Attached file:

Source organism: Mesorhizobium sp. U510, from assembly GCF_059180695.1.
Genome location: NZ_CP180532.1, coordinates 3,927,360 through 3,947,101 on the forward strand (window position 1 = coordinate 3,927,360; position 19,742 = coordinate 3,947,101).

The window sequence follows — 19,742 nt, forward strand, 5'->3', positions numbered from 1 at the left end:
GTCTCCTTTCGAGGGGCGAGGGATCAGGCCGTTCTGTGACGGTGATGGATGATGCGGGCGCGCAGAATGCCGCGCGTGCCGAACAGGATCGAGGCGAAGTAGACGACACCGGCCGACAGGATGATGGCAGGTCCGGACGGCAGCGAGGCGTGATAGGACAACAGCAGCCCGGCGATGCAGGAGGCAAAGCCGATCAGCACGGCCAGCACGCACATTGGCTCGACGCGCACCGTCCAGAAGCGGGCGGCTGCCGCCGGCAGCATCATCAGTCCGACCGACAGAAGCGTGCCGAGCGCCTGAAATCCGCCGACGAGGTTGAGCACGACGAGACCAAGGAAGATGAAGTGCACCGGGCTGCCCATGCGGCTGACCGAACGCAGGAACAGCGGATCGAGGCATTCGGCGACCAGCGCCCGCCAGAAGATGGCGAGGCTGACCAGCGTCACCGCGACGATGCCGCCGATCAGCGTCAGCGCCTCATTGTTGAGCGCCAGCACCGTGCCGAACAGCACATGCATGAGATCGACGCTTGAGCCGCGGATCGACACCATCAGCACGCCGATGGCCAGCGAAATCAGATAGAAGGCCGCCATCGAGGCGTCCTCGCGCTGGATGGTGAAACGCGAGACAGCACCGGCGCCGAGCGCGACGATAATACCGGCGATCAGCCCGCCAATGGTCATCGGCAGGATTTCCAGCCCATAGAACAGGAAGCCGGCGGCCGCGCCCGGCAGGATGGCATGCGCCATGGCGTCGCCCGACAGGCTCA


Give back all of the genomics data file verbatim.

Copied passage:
Source organism: Mesorhizobium sp. U510, from assembly GCF_059180695.1.
Genome location: NZ_CP180532.1, coordinates 3,927,360 through 3,947,101 on the forward strand (window position 1 = coordinate 3,927,360; position 19,742 = coordinate 3,947,101).

The window sequence follows — 19,742 nt, forward strand, 5'->3', positions numbered from 1 at the left end:
GTCTCCTTTCGAGGGGCGAGGGATCAGGCCGTTCTGTGACGGTGATGGATGATGCGGGCGCGCAGAATGCCGCGCGTGCCGAACAGGATCGAGGCGAAGTAGACGACACCGGCCGACAGGATGATGGCAGGTCCGGACGGCAGCGAGGCGTGATAGGACAACAGCAGCCCGGCGATGCAGGAGGCAAAGCCGATCAGCACGGCCAGCACGCACATTGGCTCGACGCGCACCGTCCAGAAGCGGGCGGCTGCCGCCGGCAGCATCATCAGTCCGACCGACAGAAGCGTGCCGAGCGCCTGAAATCCGCCGACGAGGTTGAGCACGACGAGACCAAGGAAGATGAAGTGCACCGGGCTGCCCATGCGGCTGACCGAACGCAGGAACAGCGGATCGAGGCATTCGGCGACCAGCGCCCGCCAGAAGATGGCGAGGCTGACCAGCGTCACCGCGACGATGCCGCCGATCAGCGTCAGCGCCTCATTGTTGAGCGCCAGCACCGTGCCGAACAGCACATGCATGAGATCGACGCTTGAGCCGCGGATCGACACCATCAGCACGCCGATGGCCAGCGAAATCAGATAGAAGGCCGCCATCGAGGCGTCCTCGCGCTGGATGGTGAAACGCGAGACAGCACCGGCGCCGAGCGCGACGATAATACCGGCGATCAGCCCGCCAATGGTCATCGGCAGGATTTCCAGCCCATAGAACAGGAAGCCGGCGGCCGCGCCCGGCAGGATGGCATGCGCCATGGCGTCGCCCGACAGGCTCA